Interview: Cube and Splice Director/Writer - Vincenzo Natali!
by Alex Billington
June 6, 2010
Last week I finally got to talk with Vincenzo Natali, the fantastic writer/director of Splice, the new sci-fi monster movie out in theaters nationwide this weekend. I was a fan of Natali before Splice (he also directed Cube, Cypher and Nothing), but after catching the film at Sundance and watching a Q&A at the premiere, he became one of those directors that I knew I needed to talk to, especially because his film brings up so many interesting questions. I talked with Vincenzo on the phone about things like: crafting the film's story, how involved Guillermo del Toro was, and his thoughts on independent filmmaking. Read on for my interview!
Although I know Splice is getting a very polarized response (refer to our Sound Off for the movie), I loved it and appreciate it more than anything, simply because it's an original and unique concept that we really don't see often nowadays. I didn't expect it to have this wide of a release this quickly, but it's now out everywhere and not everyone is enjoying it as much as I did. That said, I hope those that have seen it can still appreciate everything that went into to crafting and creating this film. With that said, let's dive right into the interview.
Glad I could finally talk with you. I saw the film at Sundance. I loved it. I'm a big fan of your other films as well. I just really wanted to talk with you, so I'm glad we could connect up.
Vincenzo Natali: Oh wow, thank you. Gosh, so you saw it at Sundance?
Natali: That's amazing.
I saw it at the premiere at midnight in the Egyptian, which was quite an experience, and unforgettable, for me at least.
Natali: Oh my goodness. Oh, so you were there at the moment of birth. [laughs]
Natali: That's great.
I wanted to start at the top with your own history. Did you go to film school?
Natali: I did. I went to a polytechnical institution in Toronto called Ryerson. I didn't actually complete the program there, but I went for a year and a half. And then later on, I went to a wonderful institution down there, the Canadian Film Centre, which is a film school that Norman Jewison started in Canada, in Toronto. That's where I made Cube, my first film.
And have you always wanted to be a director from the beginning? Were you interested in some other industry or some other filmmaking side and ended up in directing, or has it always been your passion from the start?
Natali: Yeah, I'm afraid I haven't really evolved all that much. I mean, there was a time when I was very young that I wanted to be a comic book artist. Then eventually that was sort of eclipsed by my movies. No, from a very young age, I've always known that this is what I would like to do, and I've always wanted to make monster movies.
Well I think you're definitely defining a place for yourself in this industry in terms of monster movies and the horror genre, at least.
Natali: Well, thank you.
With Splice, I wanted to ask how it came together, specifically starting with where the idea first came from.
Natali: Weirdly enough, it was inspired by a mouse, but it was a very special mouse, because it appeared to have a human ear growing out of its back. It was this thing known as the Vacanti mouse. It was an MIT experiment. While it wasn't strictly a genetic experiment, it really looked like one. It's just an incredibly shocking image, and I knew instantly that there was a movie in that mouse.
In putting the script together, I assume you did some research in genetics? How did it go from that mouse to a creature that has the human gene spliced in and becomes what it becomes, and the story with the two geneticists? How did it develop in the scripting stage?
Natali: You know, it's funny, with my writing partner, Antoinette [Terry Bryant], we wrote a short film, which I never actually made. But it had all of the components that are in the feature. It had Clive and Elsa. It had the hybrid and it had a kind of love theme between Clive and the creature. And to me, that really constitutes the essence of this film, because what I was fascinated by was the notion of a creature film spliced with a relationship story. I really wanted this to be an emotional film, as much as it is a horror film. And it's the dynamic, it's that bizarre family dynamic that mutates into a love triangle that I just thought was so potent and fascinating. That's really what constitutes, I think, the essence of Splice.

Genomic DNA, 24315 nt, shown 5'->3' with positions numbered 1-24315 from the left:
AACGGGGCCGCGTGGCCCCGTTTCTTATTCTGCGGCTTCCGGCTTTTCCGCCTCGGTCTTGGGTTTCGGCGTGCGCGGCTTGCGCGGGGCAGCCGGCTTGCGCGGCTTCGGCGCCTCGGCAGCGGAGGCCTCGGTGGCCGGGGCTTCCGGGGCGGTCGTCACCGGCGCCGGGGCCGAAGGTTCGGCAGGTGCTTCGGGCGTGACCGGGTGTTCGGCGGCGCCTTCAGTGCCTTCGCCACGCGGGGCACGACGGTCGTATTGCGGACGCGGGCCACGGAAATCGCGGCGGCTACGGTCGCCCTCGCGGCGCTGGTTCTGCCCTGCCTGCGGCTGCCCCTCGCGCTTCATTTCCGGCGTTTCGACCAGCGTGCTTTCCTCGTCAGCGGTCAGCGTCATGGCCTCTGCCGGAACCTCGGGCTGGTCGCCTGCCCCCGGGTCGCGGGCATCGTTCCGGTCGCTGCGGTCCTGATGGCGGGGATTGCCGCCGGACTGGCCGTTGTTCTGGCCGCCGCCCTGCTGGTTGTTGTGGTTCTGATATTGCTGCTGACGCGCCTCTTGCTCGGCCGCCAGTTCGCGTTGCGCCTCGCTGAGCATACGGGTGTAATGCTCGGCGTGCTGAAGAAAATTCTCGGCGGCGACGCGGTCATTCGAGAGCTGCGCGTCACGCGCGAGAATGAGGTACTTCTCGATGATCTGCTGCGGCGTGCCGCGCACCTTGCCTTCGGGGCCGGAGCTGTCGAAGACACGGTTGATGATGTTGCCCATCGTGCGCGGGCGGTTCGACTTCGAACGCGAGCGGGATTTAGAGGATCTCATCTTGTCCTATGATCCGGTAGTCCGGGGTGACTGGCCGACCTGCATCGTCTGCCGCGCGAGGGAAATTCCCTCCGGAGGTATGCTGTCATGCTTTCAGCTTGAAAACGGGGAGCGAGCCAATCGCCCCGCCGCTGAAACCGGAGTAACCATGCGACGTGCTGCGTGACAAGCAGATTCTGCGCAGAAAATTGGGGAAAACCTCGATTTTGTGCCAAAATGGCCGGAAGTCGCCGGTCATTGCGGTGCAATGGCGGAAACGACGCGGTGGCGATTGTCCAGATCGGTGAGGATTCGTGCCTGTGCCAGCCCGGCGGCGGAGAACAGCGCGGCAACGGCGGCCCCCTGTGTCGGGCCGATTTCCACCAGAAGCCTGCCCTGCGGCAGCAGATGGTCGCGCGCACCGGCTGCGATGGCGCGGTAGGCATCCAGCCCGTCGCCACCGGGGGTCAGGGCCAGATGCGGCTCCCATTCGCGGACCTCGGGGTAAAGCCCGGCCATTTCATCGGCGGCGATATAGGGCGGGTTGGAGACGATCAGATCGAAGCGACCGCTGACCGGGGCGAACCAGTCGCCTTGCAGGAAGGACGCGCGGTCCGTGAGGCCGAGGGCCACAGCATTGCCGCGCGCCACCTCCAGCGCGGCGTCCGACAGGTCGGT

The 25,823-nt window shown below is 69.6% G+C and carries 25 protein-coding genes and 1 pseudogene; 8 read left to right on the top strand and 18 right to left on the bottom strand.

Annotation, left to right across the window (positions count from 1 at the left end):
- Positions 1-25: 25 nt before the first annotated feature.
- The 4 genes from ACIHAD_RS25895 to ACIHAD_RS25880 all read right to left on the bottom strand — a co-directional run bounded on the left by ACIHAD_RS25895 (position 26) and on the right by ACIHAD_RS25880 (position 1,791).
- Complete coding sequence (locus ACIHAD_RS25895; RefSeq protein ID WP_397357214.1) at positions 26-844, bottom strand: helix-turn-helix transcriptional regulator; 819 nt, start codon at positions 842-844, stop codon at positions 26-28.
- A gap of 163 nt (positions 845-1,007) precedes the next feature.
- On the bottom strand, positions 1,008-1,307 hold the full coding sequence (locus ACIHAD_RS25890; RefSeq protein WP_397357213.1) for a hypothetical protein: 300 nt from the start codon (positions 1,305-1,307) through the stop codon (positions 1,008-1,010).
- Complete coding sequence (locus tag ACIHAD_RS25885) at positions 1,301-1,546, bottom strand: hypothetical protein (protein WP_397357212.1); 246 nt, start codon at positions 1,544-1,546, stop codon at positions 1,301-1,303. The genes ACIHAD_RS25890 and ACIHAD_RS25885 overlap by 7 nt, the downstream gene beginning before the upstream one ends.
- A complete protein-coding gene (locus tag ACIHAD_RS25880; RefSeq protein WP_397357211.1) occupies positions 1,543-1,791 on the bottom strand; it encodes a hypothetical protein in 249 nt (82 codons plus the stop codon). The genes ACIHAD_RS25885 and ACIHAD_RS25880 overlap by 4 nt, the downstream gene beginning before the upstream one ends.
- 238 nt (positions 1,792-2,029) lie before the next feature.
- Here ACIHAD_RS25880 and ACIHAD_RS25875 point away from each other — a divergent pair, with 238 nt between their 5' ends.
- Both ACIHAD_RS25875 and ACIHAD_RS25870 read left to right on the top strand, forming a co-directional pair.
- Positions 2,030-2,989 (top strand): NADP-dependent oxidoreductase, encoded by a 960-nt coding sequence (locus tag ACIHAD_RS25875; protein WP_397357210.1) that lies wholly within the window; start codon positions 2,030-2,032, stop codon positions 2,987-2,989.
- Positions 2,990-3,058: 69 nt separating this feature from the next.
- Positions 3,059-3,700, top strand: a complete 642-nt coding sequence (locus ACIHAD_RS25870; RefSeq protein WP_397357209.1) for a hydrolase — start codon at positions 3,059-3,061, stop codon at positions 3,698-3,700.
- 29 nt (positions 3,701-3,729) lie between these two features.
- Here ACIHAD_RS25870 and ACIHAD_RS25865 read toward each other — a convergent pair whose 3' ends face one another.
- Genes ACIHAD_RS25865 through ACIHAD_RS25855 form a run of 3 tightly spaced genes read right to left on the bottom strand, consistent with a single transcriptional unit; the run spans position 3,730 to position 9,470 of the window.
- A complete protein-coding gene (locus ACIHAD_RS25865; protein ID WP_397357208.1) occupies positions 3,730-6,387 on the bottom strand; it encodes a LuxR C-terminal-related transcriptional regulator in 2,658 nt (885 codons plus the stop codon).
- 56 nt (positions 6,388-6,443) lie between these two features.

It's obviously known that Guillermo del Toro was involved - I'm curious how much he was involved and how exactly he was integral in helping with the production?
Natali: Guillermo was really Dren's godfather. He was there to help in whatever way he could. In the best possible way, he gave me maximum freedom and really only became involved when we needed him. But he was always there for us when we needed him. I think that, more than anything, just lending his name to this project legitimized it, and did a tremendous amount to kick start it, because by the time I had met Guillermo, I had already been trying to get Splice made for easily five years. It was just a very challenging film. Because of Dren, it was always going to be costly for an independent film, but it also had the sexual side, which made it quite controversial and potentially dangerous. And I think that Guillermo's seal of approval kind of legitimized it and made it, in the eyes of investors, something that could be commercial.
Talking a little bit about Dren and Guillermo's involvement, how did you know where to use CGI and when to use practical effects? Obviously when you're using an actress to play her, you can use makeup and so on. But before that, there seemed to be a lot of moments where I couldn't tell what was CG and what was practical. I imagine there was a good amount of both, right?
Natali: Yeah. As much as I could, I tried to use real things. I tried to use physical things, because in my mind, the best digital effects begin at something physical.
Yeah, of course.
Natali: I also felt very strongly that Dren should be played by a real actor, because Dren is a character in the story. She's as much as player on screen as Sarah [Polley] and Adrien [Brody], and there's a tremendous amount of subtlety that's required in defining that relationship between creature and creators. And so I never thought she could -- even if I had the money, which I didn't -- I never thought I could or should do Dren as a fully digital character.
How did you find Delphine Chanéac to play her? She's obviously incredible and that's seems to have been almost one of the biggest finds - to find someone who, as you were saying, had the abilities and the subtleties to pull off that kind of performance.
Natali: You know, I think it was just meant to be, because Delphine was literally the very first person to walk into the room. We were auditioning and I knew right away it was her. I just thought it was like she stepped out of my head and into the room. She was just that close to what I had imagined Dren to be. As it turned out, she's just such a tremendous actor. She really defines this character without the benefit of a single word spoken, except for the very, very end of the film. So she's really a wonderful, unique presence. I think that she has all that was required. She could be innocent on one hand and then quite frightening on the other. Then she has this strange alien, almost androgynous beauty. It really defined Dren.